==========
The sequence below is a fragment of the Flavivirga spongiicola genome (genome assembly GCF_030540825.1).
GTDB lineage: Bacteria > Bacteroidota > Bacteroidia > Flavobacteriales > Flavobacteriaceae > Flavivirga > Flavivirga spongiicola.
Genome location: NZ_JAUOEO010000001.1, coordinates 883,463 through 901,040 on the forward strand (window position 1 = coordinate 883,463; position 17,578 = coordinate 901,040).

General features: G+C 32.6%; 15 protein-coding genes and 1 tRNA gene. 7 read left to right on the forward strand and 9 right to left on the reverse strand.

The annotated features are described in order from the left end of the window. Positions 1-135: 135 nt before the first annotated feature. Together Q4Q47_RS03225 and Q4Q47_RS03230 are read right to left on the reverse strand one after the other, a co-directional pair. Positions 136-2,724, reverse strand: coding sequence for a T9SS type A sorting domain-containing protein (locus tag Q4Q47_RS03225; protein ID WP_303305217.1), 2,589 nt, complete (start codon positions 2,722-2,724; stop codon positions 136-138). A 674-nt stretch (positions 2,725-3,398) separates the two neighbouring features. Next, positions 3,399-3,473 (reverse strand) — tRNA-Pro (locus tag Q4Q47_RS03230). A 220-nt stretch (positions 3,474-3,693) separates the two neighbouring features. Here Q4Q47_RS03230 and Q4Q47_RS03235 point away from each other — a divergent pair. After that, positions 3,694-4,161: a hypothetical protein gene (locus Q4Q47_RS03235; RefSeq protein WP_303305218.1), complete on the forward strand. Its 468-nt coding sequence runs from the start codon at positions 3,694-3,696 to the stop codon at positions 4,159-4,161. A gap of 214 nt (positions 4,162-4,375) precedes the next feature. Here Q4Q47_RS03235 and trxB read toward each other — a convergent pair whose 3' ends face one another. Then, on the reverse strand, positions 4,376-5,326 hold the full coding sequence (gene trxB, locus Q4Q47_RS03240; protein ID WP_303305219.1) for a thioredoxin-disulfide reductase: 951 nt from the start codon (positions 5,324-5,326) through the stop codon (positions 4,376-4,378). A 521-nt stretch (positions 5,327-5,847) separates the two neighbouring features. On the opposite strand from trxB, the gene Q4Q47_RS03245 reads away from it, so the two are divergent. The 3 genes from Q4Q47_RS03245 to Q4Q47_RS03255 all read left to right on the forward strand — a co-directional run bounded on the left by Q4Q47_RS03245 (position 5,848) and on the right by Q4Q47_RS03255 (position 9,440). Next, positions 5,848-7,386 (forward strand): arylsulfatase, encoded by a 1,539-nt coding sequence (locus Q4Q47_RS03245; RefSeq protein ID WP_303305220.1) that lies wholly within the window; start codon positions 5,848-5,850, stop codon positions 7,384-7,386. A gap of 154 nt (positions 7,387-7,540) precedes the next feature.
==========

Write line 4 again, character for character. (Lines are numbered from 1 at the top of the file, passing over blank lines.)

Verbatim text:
General features: G+C 32.6%; 15 protein-coding genes and 1 tRNA gene. 7 read left to right on the forward strand and 9 right to left on the reverse strand.